If California voters wish to retain the level of progressivity embedded in the state’s tax structure, and do not wish to overturn Proposition 13 and enact significantly higher property taxes, the revenue structure will continue to exhibit high levels of fiscal volatility. Without major reforms to either California’s tax base structure or to the fiscal constitution, we should expect repeated budget crises over the coming decades. If current trends continue, those budget crises are likely to become more severe. Californians may end up looking back on their current budget troubles with nostalgia.

The Role of California’s Fiscal Constitution

Because of the workings of the business cycle and long-term trends in the economics of healthcare and education spending, budget crises will continue to be a recurring part of California’s fiscal landscape.[9]

Because of California’s choice of a highly volatile (and more progressive) tax base, those crises will almost undoubtedly be more severe in California than in the other states. In light of those challenges, it is crucial for California’s political establishment to be able to confront the hard choices presented by budget crises. Unfortunately, the structure of the fiscal constitution stands in the way of proactive solutions to California’s budgetary dilemmas.

Like all other states, California’s political establishment is composed of diverse interest groups that have different preferences for tax and spending policy. Some of those groups would like to see taxes lowered, while others would like to see additional revenue raised to fund their desired spending programs. During times of significant budgetary shortfalls, the conflicts between those groups can become particularly intense.

If the State Legislature were the sole arbiter of budget policy, and the Legislature weren’t bound by supermajority requirements, responses to budget shortfalls would depend primarily on which mix of interest groups controlled a majority of votes in the Legislature. If pro-spending groups controlled a majority, we would expect to see tax increases. Similarly, we would expect spending cuts if antitax interest groups controlled a majority. Or if neither side controlled a strong majority, we might expect a compromise policy containing both tax increases and spending cuts.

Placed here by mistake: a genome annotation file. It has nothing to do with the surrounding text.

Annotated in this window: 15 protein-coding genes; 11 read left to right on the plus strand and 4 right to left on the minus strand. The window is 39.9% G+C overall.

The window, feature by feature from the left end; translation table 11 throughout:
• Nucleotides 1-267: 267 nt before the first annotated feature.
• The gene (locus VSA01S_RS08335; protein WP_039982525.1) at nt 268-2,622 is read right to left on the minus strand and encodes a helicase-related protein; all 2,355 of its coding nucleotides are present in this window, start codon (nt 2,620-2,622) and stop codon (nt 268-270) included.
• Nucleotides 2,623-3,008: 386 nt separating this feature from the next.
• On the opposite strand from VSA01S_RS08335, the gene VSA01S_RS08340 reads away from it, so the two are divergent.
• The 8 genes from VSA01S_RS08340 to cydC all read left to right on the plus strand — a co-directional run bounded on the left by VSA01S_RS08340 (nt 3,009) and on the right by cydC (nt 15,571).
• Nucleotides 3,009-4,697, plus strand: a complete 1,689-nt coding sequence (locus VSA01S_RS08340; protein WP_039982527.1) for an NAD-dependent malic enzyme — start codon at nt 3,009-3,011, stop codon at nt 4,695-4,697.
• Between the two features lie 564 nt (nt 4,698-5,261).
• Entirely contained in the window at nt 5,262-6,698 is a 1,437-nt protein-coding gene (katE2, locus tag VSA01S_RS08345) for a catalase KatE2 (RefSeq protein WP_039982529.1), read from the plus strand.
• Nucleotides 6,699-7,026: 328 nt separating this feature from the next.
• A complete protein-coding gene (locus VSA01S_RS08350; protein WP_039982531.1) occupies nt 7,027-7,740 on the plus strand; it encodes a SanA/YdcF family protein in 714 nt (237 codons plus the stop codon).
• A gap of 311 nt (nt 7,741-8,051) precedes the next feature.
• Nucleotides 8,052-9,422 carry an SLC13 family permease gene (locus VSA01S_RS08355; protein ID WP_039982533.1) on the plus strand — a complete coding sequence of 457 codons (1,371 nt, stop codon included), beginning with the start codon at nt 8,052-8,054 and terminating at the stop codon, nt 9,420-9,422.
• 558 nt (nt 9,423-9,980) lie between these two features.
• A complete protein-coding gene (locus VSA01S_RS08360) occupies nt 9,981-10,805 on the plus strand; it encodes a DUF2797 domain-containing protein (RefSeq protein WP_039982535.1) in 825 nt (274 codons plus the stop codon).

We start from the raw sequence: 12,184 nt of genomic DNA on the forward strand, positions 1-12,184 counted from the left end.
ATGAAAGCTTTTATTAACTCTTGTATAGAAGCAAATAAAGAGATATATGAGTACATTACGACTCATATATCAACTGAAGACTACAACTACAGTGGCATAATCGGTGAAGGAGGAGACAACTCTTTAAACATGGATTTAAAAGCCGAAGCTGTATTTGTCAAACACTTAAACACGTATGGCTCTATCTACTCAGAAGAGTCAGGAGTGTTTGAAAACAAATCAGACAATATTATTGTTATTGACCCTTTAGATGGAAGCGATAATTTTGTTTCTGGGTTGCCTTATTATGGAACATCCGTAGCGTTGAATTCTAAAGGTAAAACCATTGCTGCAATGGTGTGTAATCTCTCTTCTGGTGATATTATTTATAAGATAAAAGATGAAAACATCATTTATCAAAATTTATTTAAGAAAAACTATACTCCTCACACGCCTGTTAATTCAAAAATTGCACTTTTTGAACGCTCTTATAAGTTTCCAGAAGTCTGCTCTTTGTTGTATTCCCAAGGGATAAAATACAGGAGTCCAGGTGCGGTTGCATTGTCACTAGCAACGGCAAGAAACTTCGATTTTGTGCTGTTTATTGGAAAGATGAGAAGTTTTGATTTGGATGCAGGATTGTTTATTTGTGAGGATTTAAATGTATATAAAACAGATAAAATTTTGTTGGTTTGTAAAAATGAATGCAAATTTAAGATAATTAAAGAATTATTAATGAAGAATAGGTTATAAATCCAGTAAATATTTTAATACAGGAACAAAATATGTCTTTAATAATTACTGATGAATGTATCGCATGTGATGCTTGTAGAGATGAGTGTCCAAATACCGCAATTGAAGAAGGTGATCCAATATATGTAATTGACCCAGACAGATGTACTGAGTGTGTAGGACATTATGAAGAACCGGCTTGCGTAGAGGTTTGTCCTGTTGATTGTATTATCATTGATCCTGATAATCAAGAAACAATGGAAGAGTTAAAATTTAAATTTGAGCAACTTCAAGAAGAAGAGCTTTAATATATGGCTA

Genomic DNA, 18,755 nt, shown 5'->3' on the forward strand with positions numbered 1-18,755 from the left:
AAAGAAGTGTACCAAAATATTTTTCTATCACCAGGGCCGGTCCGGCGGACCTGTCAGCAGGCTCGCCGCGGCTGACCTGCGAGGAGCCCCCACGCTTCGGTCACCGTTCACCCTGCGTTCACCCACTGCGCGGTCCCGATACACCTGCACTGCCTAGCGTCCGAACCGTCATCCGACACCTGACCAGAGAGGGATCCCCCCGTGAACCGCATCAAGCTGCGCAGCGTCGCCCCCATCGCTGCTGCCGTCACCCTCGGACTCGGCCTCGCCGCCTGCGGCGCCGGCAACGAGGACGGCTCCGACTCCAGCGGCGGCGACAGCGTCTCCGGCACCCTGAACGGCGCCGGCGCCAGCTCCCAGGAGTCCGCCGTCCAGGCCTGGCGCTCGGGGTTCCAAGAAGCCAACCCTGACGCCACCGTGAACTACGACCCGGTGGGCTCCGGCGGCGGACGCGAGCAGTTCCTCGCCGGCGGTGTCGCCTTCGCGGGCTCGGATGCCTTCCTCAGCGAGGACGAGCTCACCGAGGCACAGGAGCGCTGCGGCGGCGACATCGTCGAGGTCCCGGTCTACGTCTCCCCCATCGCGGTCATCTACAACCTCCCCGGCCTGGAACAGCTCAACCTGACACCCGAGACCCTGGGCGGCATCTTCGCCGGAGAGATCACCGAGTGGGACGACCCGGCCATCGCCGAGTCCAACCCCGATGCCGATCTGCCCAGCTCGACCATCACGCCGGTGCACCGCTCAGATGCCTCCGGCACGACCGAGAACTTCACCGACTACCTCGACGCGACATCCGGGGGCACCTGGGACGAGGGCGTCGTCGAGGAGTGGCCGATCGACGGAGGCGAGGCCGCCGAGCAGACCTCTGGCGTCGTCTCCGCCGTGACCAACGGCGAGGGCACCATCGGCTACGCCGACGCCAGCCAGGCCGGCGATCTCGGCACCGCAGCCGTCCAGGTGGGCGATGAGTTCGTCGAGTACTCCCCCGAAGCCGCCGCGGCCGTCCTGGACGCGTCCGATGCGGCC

Yet California’s fiscal constitution differs from that picture in several important respects. Not only does it take more than a simple majority of the Legislature to enact budgetary reforms, but the Legislature is far from the only arena in which budgetary policy can be enacted. Those factors combine to create an environment in which interest groups often find it far easier to advance their policy preferences through the initiative process than through the legislative process.

California’s constitution requires a two-thirds majority vote in both chambers to pass a budget or to raise taxes.[10] Those supermajority requirements enable a determined minority of the Legislature to block any budgetary reform the minority disagrees with. When combined with the governor’s veto and other legislative roadblocks, the two-thirds supermajority requirement makes it unlikely that any political party or coalition of interest groups will have a sufficient majority to enact its desired budgetary reforms in the face of determined opposition.

Exacerbating that problem is California’s system of term limits, which gives state legislators little incentive to compromise in the short term to build longer-term working relationships. There is little that a majority coalition can offer the minority to gain the minority’s acquiescence in passing a legislative response to a budget crisis.

If the legislative process were the only arena in which interest groups could hope to have their policy goals enacted, those obstacles to majority decision making might force compromise. With no other option available, the diverse interest groups might be forced to come together to agree on solutions to budget shortfalls. But the legislative process is hardly the only game in town.

California’s initiative process gives interest groups a ready alternative to the Legislature for achieving their budgetary policy goals. California’s voters can constrain and override decisions of the Legislature through use of ballot initiatives. Proposition 13 is the most notable example of voters using initiatives to shape California’s fiscal constitution, but it is not the only example.

Consider this partial list of the initiatives affecting California’s budget that were passed following the adoption of Proposition 13 in 1978:

ï in 1979 Proposition 4 created state spending limits, such that annual appropriations are limited based on previous-year appropriations, and revenues in excess of those limits must be returned;
ï in 1982 propositions 5 and 6 abolished the state’s inheritance and gift taxes. Also, Proposition 7 required a partial indexing of the state’s income tax;
ï in 1986 Proposition 47 required that revenue from motor vehicle license fees be allocated to cities and counties. Also, Proposition 62 required that new local taxes be approved by a two-thirds vote of the governing body and a majority of local voters;
ï in 1988 Proposition 98 mandated that 40 percent of the state’s general account budget be dedicated to K-12 education and to community college funding. Also, Proposition 99 added a 25-cent-per-pack tax on cigarettes, with the proceeds dedicated to healthcare, education, and recreation;